ROBERT SIEGEL, HOST:
We're going to remember now an influential figure and financier of the American conservative movement. Richard Mellon Scaife has died. He was a Pittsburgh newspaper publisher and philanthropist. He used his billions to bankroll numerous right-wing causes. NPR's Hansi Lo Wang has more.
HANSI LO WANG, BYLINE: The name Richard Mellon Scaife may not ring a bell for many political conservatives today.
RICHARD VIGUERIE: Richard Scaife, through his generosity, through his media outlets, was very much below the radar.
WANG: But veteran activist and fundraiser Richard Viguerie says the conservative movement owes a great debt to Scaife, heir to the Mellon banking and oil fortune. Viguerie says Scaife leveraged his wealth to promote conservative and libertarian ideas, like insuring individual liberty and limited government.
VIGUERIE: When I got involved in the conservative movement in the early '60s, we were like the tree that fell in the forest. Few people knew of our causes, our organizations, our candidates, our issues.
WANG: That was until Viguerie pioneered direct-mail political fundraising, and Scaife, along with a few others, began chipping in the big bucks. In other words, Richards Scaife played the role of the Koch Brothers before the Koch Brothers. Again, Richard Viguerie.
VIGUERIE: In many ways, his generosity was a little different than the Koch's in that he gave generously to conservative organizations without any interest of directing, controlling their activities.
WANG: In the 1990s, though, Scaife's name did emerge prominently from behind the political scenes when he funded efforts to publicize scandals plaguing the Clinton White House. Speaking to NPR in 1998, Matthew Freeman, formerly of the liberal group People for the American Way, compared Scaife to the hub of a bicycle wheel one that targeted President Bill Clinton through Whitewater, Monica Lewinsky and impeachment.
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MATTHEW FREEMAN: The whole series of spokes coming from him - spokes made of gold because it's money flying along those spokes - to organizations around the rim of the wheel. Whether they coordinate or not, they come up with a whole range of sleazy stories that they put out and have used to try to discredit and even to try to bring down this president.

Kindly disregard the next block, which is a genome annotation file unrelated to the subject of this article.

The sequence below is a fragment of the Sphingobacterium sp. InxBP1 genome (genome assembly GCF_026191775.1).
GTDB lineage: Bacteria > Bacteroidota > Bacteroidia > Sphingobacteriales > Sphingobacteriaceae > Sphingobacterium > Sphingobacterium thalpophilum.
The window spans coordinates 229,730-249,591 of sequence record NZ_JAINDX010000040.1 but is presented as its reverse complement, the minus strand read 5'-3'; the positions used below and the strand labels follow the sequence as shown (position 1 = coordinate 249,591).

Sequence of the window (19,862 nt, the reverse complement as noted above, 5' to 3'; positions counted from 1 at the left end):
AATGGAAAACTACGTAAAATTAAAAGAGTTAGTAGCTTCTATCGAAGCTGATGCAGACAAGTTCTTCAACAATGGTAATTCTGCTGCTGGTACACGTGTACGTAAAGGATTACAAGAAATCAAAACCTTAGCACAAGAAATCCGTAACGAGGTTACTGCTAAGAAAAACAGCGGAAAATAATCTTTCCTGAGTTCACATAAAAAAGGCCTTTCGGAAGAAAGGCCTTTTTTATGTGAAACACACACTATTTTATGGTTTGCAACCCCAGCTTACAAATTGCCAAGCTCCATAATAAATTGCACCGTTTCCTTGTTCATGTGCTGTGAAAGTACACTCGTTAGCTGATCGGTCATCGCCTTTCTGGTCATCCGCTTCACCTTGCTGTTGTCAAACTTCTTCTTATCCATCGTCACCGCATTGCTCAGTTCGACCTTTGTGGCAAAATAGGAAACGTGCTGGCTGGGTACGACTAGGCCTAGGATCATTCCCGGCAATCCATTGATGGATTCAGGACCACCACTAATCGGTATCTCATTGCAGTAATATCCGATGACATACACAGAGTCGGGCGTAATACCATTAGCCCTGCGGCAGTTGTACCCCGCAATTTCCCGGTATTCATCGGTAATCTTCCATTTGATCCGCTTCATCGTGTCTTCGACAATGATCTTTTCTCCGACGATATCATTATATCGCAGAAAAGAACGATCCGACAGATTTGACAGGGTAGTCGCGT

WANG: In his later years, Scaife did a 180 on the Clintons. He wrote in 2008 about his very favorable impression of Hillary Clinton, and the Pittsburgh Tribune Review, one of 30 newspapers Scaife owned, endorsed her.
CHRISTOPHER RUDDY: To understand Dick you have to understand his newspapers. And Dick's rosebud actually was newspapers. As a child, he would read all of the daily newspapers his parents would bring home.
WANG: That's Christopher Ruddy, CEO of Newsmax Media, who once worked for Scaife as a reporter. In May, Scaife wrote a column in the Tribune Review revealing his cancer diagnosis and calling his newspapers his most valuable legacy. But, Ruddy says, Scaife should be remembered as the financier of American conservatives.
RUDDY: There's no question that without Dick Scaife there would not be a modern conservative movement today.
WANG: Richard Mellon Scaife died at home today, just one day after turning 82. Hansi Lo Wang, NPR News. Transcript provided by NPR, Copyright NPR.